Posted by Brian Monroe - email@example.com 12/18/2020
Most Read ACFCS Articles of the Year: From the FinCEN Files to the Nordic and Baltic AML scandals, pandemic-fueled fraudsters and more
- As ACFCS has highlighted in multiple webinars and virtual events – the association’s first ever fully online conferences – illicit threat actors haven’t come up with new fraudulent and hack schemes, just new themes, wrapped in a way to ruin the present, just in time for the holidays.
- Government agencies, regulators and law enforcement were also not immune from having to adapt to investigating and examining from afar – nor did they escape being hacked themselves.
- The culprit? Forces within and without, by creative and aggressive outside forces or jaded insiders pilfering some of the most sacred and sacrosanct filings forming the foundation of anti-money laundering (AML) regime: suspicious activity reports (SARs).
- So it’s no surprise that the top articles of the year at ACFCS cover many of these topics.
- Some snapshots: The FinCEN files, the Baltic and Nordic money laundering scandals, guidance on when paycheck protection programs clash with AML rules, how the pandemic is hampering compliance and fueling crimes, like human trafficking, and more.
- Enjoy this trip down memory lane as we highlight the most read stories of the year.
There are so many reasons for everyone to want to close the door on 2020.
Pick your poison – deadly pandemic, domestic and international lockdowns, constricting economies, full sectors imploding causing millions to be out of work – and don’t forget the global toilet paper shortage. You feel charmed in just finding Charmin.
The pandemic has caused terrible loss of life – a once in a generation event – after its explosion from Wuhan, China less than a year ago to the rest of the world: nearly 80 million cases of the novel coronavirus and more than 1.7 million deaths, according to Worldometers.
The fear, uncertainty and desperation caused by the endemic pandemic was also a perfect opportunity for callous fraudsters, hackers and criminal groups to engage in new diseased virtual fusillades.
The result: no respite from viruses in the real and digital worlds, including a surge in cyber-enabled fraud, ransomware attacks that have callously even locked down hospitals and scams around purported snake oil cures, unemployment and paycheck protection loans and, more recently, eblasts of tainted links tied to coveted vaccines.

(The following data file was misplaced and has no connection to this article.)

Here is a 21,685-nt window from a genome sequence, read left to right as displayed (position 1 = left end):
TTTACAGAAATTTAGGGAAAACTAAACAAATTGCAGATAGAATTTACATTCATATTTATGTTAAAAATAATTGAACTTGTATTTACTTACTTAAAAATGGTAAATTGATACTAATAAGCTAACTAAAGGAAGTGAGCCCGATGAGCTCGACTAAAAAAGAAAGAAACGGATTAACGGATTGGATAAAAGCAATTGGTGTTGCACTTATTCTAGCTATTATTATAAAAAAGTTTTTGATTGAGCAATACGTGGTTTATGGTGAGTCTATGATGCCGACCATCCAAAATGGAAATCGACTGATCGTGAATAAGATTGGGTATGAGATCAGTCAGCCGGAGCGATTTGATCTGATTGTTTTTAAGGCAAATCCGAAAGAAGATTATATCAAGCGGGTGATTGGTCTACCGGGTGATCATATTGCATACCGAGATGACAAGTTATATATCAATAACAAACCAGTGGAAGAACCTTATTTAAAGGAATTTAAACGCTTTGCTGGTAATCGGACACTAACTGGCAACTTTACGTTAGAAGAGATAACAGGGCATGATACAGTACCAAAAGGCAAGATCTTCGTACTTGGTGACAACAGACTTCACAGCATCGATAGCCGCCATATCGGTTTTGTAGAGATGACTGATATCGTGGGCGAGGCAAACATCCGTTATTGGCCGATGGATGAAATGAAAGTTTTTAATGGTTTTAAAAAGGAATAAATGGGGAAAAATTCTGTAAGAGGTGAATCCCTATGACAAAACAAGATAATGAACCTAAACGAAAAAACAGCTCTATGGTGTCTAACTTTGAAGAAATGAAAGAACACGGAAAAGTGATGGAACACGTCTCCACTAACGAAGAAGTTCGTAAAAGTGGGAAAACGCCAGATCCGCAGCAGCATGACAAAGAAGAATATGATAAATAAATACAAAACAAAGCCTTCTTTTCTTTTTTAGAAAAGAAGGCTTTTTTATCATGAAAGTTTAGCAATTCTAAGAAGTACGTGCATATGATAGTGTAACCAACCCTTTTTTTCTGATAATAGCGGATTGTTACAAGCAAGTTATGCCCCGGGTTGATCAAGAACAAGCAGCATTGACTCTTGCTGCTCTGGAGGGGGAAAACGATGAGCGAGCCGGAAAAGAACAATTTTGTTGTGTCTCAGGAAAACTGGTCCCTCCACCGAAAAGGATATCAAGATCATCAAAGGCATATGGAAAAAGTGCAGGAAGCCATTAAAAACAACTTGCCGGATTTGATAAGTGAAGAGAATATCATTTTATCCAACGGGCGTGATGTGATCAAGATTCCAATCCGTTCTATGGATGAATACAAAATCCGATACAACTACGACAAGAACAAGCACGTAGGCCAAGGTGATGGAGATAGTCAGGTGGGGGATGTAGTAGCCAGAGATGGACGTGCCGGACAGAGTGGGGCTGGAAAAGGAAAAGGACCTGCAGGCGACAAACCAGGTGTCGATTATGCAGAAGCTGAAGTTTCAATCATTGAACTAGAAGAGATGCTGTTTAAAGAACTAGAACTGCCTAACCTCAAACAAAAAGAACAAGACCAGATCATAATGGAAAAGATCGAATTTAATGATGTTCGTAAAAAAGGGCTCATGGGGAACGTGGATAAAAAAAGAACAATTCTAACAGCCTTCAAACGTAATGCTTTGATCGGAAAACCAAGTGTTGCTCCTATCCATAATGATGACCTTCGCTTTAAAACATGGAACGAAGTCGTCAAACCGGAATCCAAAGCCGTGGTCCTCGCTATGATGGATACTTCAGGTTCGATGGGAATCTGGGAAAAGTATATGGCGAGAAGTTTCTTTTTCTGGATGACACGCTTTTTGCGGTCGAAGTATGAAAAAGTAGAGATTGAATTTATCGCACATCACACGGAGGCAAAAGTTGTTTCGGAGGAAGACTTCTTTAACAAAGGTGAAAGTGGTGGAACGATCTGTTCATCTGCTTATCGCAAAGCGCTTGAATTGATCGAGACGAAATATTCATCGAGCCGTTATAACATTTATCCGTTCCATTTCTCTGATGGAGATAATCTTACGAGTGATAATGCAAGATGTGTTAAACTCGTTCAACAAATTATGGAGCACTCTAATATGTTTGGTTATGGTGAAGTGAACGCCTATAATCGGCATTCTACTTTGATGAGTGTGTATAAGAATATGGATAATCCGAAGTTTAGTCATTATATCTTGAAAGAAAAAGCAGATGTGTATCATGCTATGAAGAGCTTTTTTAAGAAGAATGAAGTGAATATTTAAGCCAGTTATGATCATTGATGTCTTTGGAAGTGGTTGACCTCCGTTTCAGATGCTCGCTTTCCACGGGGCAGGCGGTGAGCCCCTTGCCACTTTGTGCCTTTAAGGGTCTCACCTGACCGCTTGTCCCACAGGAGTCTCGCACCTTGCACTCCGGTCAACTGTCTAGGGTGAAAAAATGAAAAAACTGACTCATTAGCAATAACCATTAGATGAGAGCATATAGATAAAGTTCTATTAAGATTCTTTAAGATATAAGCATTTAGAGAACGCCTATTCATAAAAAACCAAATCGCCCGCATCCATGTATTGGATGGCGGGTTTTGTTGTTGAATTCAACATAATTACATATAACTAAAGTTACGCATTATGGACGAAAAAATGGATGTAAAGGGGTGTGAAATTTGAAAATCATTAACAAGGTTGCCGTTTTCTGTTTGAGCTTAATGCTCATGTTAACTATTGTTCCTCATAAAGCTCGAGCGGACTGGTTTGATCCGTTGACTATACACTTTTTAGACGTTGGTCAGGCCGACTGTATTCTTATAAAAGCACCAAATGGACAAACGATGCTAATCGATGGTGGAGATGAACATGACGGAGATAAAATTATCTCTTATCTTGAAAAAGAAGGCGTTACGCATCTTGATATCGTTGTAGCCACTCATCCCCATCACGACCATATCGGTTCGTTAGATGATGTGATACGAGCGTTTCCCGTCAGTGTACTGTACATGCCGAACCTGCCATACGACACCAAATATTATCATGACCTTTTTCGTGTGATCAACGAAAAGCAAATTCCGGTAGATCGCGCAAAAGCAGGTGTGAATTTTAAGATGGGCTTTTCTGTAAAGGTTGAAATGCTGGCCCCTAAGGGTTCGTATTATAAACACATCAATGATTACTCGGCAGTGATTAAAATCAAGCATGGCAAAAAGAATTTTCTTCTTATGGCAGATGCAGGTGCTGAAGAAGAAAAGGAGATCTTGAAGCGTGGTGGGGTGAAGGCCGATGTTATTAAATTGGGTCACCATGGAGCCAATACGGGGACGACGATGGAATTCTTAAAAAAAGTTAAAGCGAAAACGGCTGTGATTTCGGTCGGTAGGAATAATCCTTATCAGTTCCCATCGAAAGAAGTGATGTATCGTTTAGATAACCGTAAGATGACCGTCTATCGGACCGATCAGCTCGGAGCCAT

As ACFCS has highlighted in multiple webinars and virtual events – the association’s first ever fully online conferences – illicit threat actors haven’t come up with new fraudulent and hack schemes, just new themes, wrapped in a way to ruin the present, just in time for the holidays.
Government agencies, regulators and law enforcement were also not immune from having to adapt to investigating and examining from afar – nor did they escape being hacked themselves, by creative and aggressive outside forces or jaded insiders pilfering some of the most sacred and sacrosanct filings forming the foundation of anti-money laundering (AML) regime: suspicious activity reports (SARs).
So it’s no surprise that the top articles of the year at ACFCS cover many of these topics, including analyses of what turned out to be a damaging data leak at the U.S. Treasury, compliance enforcement trends, the Baltic and Nordic money laundering scandals, guidance on when paycheck protection programs clash with AML rules, how the pandemic is hampering compliance and fueling crimes, like human trafficking, and more.
Enjoy this trip down memory lane as we highlight the most read stories of the year.
In cryptic statement, FinCEN warns of leak, theft tied to SAR database, but whether a drip or a deluge, answer coming soon
It was a September to remember – and not in a good way – for the arbiter of the nation’s financial crime compliance defenses.
The U.S. Treasury’s Financial Crimes Enforcement Network (FinCEN), the country’s financial intelligence unit (FIU), in that month issued a statement about several impending news reports about a breach related to its AML filing database.
To read the full story, click here.
The bureau warned that a number of unnamed news agencies were on the cusp of publishing a series of stories about a leak or theft tied to the financial sector’s most sensitive and sacrosanct filings tied to potential fraud, money laundering and other crimes.
While FinCEN did not confirm the leak, the agency did say the news reports would cover unlawful disclosure of suspicious activity reports (SARs).
FinCEN holds millions upon millions of filings from banks tied to AML reporting rules tied to what banks consider potential indicators of illicit activity, typically more than $5,000, and direct or aggregated deposits of more than $10,000, called currency transaction reports (CTRs).
FinCEN stated it “is aware that various media outlets intend to publish a series of articles based on unlawfully disclosed” SARs, as well as “other sensitive government documents, from several years ago.”
Just weeks later, the world found out the answer: it was a deluge that became known as the “FinCEN Files,” by the International Consortium of Investigative Journalists. But more on that in another of our top stories of the year.
Fincrime Briefing: AML fines in 2019 breach $8 billion, Treasury official pleads guilty to leaking, 2020 crypto compliance outlook, and more
More than $8 billion in AML fines handed out in 2019, with USA and UK leading the charge: analysis
In this piece, ACFCS highlighted some key fincrime compliance enforcement trends, always a popular topic as what regulators and investigators are highlighting as failures in other institutions can foreshadow future focal points and create a roadmap of what is expected by revealing what not to do.